Religious organizations have traditionally been allowed to use religious beliefs as a criteria in their hiring when using their own money – a prerogative provided to them under Title VII of the Civil Rights Act of 1964, which prohibited all other entities from discriminating based on race, color, religion, sex, or national origin. But when receiving federal funds, religious institutions were subject to federal contractor guidelines laid out via executive order by President Lyndon Johnson in 1965 that barred consideration of religious beliefs in hiring.

Bush’s mandate amended that order and radically changed the landscape, tearing down the barriers that had kept highly religious organizations from receiving funding and cutting to the quick of what most Americans think of as a fundamental Constitutional principle – the separation of ch urch and state.

Although groups that have loose religious affiliations like the Salvation Army and Goodwill had long partnered with the federal government to administer basic social services to people in need, fundamentalist institutions and local Houses of Worship that made little-to-no distinction between government programming and their ministry were now eligible for federal funding.

LGBT advocates found the change especially problematic because it legitimized and reinforced the behavior of certain religious institutions that were already predisposed to creating an inhospitable atmosphere for gay, bisexual, and transgender individuals who might seek employment or services.

No more, Obama said in his Zanesville speech.

“I don’t think there was any equivocation or confusion in his statement,” recalls Representative Robert “Bobby” Scott (D-VA).  “There will be no disc rimination or proselytization – the structure of the sentences did not allow for any fuzzy interpretation.”

Congressman Scott, who sits on the House Judiciary Committee, has been on a quest to figure out what happened to that campaign pledge, questioning a number of administration officials under oath about the status of the policy. Their answers have varied from deftly worded dodges on the subject to ignorance about the fact that religious institutions receiving federal funding can discriminate on Obama’s watch.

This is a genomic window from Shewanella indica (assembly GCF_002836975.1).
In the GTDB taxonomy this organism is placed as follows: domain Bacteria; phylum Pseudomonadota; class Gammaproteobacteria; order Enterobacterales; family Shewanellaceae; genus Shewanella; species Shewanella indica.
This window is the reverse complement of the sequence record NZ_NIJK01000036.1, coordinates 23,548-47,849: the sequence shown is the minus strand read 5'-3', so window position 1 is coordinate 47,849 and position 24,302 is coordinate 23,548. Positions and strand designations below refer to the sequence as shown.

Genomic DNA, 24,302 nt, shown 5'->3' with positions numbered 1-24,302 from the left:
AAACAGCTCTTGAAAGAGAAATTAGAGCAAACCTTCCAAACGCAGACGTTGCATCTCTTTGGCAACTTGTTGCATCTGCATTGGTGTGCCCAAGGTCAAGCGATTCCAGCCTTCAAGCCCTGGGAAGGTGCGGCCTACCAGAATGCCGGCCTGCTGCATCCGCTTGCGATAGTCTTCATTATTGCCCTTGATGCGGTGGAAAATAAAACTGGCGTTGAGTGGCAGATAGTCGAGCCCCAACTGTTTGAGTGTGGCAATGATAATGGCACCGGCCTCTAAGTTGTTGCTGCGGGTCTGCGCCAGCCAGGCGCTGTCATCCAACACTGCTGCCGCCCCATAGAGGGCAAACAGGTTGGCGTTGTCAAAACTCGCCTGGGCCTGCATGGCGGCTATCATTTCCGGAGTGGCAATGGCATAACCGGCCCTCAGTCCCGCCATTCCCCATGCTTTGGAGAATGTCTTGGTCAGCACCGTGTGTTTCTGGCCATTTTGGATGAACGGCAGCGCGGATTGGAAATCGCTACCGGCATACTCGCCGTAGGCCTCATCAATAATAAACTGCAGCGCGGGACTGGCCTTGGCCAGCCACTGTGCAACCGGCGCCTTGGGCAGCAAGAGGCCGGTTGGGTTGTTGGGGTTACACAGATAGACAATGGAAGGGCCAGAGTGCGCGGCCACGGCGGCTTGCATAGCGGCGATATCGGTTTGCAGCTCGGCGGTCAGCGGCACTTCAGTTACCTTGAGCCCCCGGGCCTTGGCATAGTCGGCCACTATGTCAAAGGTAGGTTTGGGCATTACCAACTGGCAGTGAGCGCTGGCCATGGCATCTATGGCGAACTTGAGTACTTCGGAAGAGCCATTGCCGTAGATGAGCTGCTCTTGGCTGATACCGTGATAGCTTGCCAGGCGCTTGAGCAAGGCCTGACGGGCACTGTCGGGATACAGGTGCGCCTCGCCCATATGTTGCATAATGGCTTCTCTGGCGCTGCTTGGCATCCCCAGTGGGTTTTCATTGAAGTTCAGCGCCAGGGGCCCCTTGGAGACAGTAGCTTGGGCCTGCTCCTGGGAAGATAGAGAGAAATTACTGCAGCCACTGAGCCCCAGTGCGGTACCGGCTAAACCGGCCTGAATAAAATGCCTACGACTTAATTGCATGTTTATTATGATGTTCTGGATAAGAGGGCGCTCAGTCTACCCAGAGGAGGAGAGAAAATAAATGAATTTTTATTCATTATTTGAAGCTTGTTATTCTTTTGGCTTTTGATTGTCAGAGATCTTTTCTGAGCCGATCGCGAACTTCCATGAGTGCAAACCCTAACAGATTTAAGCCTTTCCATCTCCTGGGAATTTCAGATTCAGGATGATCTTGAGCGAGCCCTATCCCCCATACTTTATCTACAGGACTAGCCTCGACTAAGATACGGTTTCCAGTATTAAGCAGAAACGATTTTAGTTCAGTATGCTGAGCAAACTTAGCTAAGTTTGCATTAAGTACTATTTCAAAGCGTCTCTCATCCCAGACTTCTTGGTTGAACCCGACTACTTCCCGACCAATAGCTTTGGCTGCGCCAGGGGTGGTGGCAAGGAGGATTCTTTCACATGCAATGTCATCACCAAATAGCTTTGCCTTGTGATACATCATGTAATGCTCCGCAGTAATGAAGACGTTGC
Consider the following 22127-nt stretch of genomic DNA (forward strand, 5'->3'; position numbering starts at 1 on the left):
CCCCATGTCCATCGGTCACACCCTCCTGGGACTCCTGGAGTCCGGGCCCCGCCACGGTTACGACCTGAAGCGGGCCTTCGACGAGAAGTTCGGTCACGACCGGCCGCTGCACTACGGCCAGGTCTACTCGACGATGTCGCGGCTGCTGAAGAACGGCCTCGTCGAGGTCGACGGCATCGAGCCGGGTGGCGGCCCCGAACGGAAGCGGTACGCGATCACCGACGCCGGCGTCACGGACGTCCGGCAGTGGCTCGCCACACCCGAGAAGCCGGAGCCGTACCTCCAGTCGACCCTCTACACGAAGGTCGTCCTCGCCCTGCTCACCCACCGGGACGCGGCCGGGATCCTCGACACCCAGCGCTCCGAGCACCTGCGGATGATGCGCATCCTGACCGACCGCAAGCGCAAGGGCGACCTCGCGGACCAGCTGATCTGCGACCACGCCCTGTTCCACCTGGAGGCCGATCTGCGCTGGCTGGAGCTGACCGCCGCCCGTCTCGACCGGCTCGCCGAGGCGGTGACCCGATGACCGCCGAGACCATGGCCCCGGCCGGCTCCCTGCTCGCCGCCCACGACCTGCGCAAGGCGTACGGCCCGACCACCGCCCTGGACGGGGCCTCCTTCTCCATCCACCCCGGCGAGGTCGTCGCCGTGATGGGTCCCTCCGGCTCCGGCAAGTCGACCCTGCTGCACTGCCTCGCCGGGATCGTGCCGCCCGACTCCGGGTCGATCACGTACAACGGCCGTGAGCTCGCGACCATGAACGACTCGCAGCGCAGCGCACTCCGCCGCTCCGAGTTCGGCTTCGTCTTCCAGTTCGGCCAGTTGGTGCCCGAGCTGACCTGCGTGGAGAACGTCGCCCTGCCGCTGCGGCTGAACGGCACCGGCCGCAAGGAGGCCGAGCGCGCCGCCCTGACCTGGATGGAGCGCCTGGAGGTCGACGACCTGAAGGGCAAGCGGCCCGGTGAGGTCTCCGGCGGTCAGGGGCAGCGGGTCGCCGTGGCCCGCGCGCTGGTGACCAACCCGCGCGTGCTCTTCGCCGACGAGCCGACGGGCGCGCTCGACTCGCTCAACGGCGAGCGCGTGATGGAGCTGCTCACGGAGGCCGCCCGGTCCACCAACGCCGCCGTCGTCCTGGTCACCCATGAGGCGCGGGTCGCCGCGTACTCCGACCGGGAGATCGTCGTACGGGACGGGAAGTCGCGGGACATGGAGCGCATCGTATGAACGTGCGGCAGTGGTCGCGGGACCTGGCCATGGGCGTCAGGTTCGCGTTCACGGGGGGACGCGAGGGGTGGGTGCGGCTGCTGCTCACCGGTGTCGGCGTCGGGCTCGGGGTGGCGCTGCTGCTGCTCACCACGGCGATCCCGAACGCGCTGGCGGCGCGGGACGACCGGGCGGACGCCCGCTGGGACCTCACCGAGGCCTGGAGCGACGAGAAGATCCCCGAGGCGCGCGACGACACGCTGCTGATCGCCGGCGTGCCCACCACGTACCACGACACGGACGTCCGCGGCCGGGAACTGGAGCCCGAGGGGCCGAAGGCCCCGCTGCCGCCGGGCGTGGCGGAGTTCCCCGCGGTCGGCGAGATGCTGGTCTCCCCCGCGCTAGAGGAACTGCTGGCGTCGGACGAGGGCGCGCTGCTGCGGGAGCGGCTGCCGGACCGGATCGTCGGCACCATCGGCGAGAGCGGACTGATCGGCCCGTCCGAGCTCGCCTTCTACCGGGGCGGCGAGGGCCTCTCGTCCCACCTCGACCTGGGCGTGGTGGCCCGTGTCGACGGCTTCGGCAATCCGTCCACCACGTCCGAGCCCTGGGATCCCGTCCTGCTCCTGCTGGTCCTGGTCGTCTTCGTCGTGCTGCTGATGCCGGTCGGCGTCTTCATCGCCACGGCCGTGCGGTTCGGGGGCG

When Scott asked Secretary of Health and Human Services Kathleen Sebelius in May whether federally funded religious organizations could discriminate in hiring, she suggested they could not.

“To my knowledge, that would violate the civil rights umbrella that we operate under, Congressman,” Sebelius responded. Her office later sent a clarification to Scott’s office acknowledging tha t religious organizations can, in fact, “consider the religious orientation of persons that apply for employment provided that no other law applies.”

Members of the Justice Department, which is purportedly conducting a review of the policy, were better prepared for Scott’s line of questioning.

After Scott asked Attorney General Eric Holder also in May whether the government’s grantees can “actively discriminate based on religion,” Holder responded, “We don't want to do that. We try not to do that.”

Scott interrupted, “But, wait, wait a minute. Either you do or you don't. Do you not give grants to organizations that actively discriminate based on religion or not?”

Holder responded, “The attempt we make is not to do that. The -- as I've indicated, our hope is that we do -- the grants that we give are consistent with the law. But beyond that, are consistent with our values.”
But moments later, Holder acknowledged that the Justice Department was still adhering to a Bush-era Office of Legal Counsel (OLC) memo stating that World Vision, the conservative Christian relief organization that has a stated policy of only hiring “Christian staff,” was still eligible for federal funding.